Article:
A 1999 novel by Vikram Seth, An Equal Music follows the story of an English violinist, Michael, who is a member of a string quartet. Ten years ago as a student in Vienna, he and a pianist called Julia fell in love, but adverse circumstances and a misunderstanding separated them.
Now he meets her again, although she is married with a son, and is also suffering hearing loss. This meeting sparks a journey which proves tumultuous, both regarding their musical careers and their love for each other.
Together with violinist Philippe Honoré, Seth produced a CD of all the music mentioned or featured in the novel, including Franz Schubert's Trout Quintet and Vaughan-Williams' The Lark Ascending.
The novel includes examples of the following tropes:
- Absence Makes the Heart Go Yonder: Julia, although Michael was to blame.
- Anti-Hero or Designated Hero: The protagonist (and narrator) is a deeply flawed individual.
- Auction: Piers bids recklessly for a violin, but perhaps fortunately for him, he loses.
- Betty and Veronica: Julia has the calm and grounded James, and the moody Anti-Hero (and narrator) Michael.
- Brooding Boy, Gentle Girl: This was the situation in Vienna; it ended tragically.
- Deadpan Snarker: Several characters qualify, but Michael most of all.
- Derailing Love Interests: The love interest being derailed is the narrator.
- Despair Event Horizon: Michael spends a long time on the edge of this, unable to move, after Julia breaks with him.
- Did Not Get the Girl: Michael loses Julia, and this affects the closest thing he does have to a relationship (a Teacher/Student Romance that is purely physical on his part due to him still being hung up on Julia ten years hence.
- Food Slap: An enraged Piers doles out the "drink thrown in face" (over head, to be precise) variant in response to an acquaintance/overly opinionated professional music critic who made very obnoxious comments about music. Even better, after receiving a snippy "Fuck you!", the critic in question continues to troll Piers till he snaps and makes with the punch.
- Internal Reveal: Quite a dramatic and tragic one, involving a letter from Julia to her husband. Michael doesn't take it well.
- Love at First Sight: Julia and Michael's relationship is described as such.
- Nice Job Breaking It, Hero!: Michael, would it really have hurt to keep Julia's secret, to leave that letter alone, or to keep to yourself that you read it? Although from a certain point of view, perhaps it was all for the best...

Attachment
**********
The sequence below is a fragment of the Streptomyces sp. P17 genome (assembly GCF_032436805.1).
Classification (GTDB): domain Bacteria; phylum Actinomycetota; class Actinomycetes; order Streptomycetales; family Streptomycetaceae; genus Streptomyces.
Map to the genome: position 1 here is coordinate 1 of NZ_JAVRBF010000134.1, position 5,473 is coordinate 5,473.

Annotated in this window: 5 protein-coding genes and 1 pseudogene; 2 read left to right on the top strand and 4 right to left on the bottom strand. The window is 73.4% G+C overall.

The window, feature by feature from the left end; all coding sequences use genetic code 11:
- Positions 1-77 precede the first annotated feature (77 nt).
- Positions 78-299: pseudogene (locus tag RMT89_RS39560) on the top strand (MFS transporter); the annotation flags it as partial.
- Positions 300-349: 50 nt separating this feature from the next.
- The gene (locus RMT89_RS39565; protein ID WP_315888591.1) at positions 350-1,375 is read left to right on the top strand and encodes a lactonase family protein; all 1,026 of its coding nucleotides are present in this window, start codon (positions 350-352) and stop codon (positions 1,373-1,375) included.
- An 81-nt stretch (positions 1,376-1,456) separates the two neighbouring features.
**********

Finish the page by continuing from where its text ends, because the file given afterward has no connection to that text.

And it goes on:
- Nostalgic Narrator: Michael becomes this for the flashbacks.
- The One That Got Away: Julia is this for the protagonist. Twice.
- Precision F-Strike: In French, no less; at one point, Michael's violin student and sometimes lover Virginie gets fed up with him during a phone conversation and hangs up with a snap of "Va te faire foutre!" (Literally "Go fuck yourself", but used idiomatically to mean "Fuck you".) Another occurs near the end when Michael tells the woman who has repeatedly mistaken his number for that of the London Bait Company that she "can do whatever [she] fucking well like[s]".
- Reclusive Artist: Julia becomes one.
- Second Love: James for Julia.
- Stalker with a Crush: Michael gradually degenerates into this.
- Sympathetic Adulterer: Julia qualifies.
- Take That!: Violist Helen, the only woman in the string quartet, remarks that "In the Quartetto Italiano, the woman was serially married to all three of the men."
- Teacher/Student Romance: As Michael and his French violin pupil Virginie.
- "The Reason You Suck" Speech: Michael and Julia come close to giving them to each other toward the end.
- True Companions: The novel is largely about the bond between four musicians performing as a string quartet.
- Unexpected Inheritance: Mrs Formby's final letter.
- Unrequited Love Switcheroo: Sort of. Both Michael and Julia continue to love each other throughout, but the young Michael was blinded by anger, and and at the end of the story Julia decides that she must stay with James (whom she loves).